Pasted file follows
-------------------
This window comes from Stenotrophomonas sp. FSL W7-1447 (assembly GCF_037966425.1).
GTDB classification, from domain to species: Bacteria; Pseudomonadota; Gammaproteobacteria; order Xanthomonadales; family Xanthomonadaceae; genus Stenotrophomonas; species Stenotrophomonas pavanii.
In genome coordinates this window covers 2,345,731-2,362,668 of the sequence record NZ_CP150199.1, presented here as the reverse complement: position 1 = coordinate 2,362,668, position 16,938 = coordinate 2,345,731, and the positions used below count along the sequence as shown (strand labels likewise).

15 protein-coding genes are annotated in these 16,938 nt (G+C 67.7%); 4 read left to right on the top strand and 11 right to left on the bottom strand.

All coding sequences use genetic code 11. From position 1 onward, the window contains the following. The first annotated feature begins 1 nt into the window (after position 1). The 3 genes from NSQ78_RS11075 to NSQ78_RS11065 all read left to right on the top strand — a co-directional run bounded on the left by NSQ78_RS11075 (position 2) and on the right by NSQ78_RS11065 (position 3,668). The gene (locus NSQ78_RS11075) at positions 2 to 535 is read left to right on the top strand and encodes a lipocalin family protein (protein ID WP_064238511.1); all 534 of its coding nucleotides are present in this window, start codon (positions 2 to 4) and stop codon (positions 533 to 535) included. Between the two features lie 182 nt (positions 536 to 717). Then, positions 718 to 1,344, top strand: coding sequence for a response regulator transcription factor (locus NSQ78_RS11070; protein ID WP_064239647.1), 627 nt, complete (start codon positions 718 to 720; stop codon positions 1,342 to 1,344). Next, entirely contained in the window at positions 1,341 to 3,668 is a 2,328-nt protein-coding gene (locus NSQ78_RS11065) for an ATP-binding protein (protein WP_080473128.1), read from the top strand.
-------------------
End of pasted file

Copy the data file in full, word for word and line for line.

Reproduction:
This window comes from Stenotrophomonas sp. FSL W7-1447 (assembly GCF_037966425.1).
GTDB classification, from domain to species: Bacteria; Pseudomonadota; Gammaproteobacteria; order Xanthomonadales; family Xanthomonadaceae; genus Stenotrophomonas; species Stenotrophomonas pavanii.
In genome coordinates this window covers 2,345,731-2,362,668 of the sequence record NZ_CP150199.1, presented here as the reverse complement: position 1 = coordinate 2,362,668, position 16,938 = coordinate 2,345,731, and the positions used below count along the sequence as shown (strand labels likewise).

15 protein-coding genes are annotated in these 16,938 nt (G+C 67.7%); 4 read left to right on the top strand and 11 right to left on the bottom strand.

All coding sequences use genetic code 11. From position 1 onward, the window contains the following. The first annotated feature begins 1 nt into the window (after position 1). The 3 genes from NSQ78_RS11075 to NSQ78_RS11065 all read left to right on the top strand — a co-directional run bounded on the left by NSQ78_RS11075 (position 2) and on the right by NSQ78_RS11065 (position 3,668). The gene (locus NSQ78_RS11075) at positions 2 to 535 is read left to right on the top strand and encodes a lipocalin family protein (protein ID WP_064238511.1); all 534 of its coding nucleotides are present in this window, start codon (positions 2 to 4) and stop codon (positions 533 to 535) included. Between the two features lie 182 nt (positions 536 to 717). Then, positions 718 to 1,344, top strand: coding sequence for a response regulator transcription factor (locus NSQ78_RS11070; protein ID WP_064239647.1), 627 nt, complete (start codon positions 718 to 720; stop codon positions 1,342 to 1,344). Next, entirely contained in the window at positions 1,341 to 3,668 is a 2,328-nt protein-coding gene (locus NSQ78_RS11065) for an ATP-binding protein (protein WP_080473128.1), read from the top strand.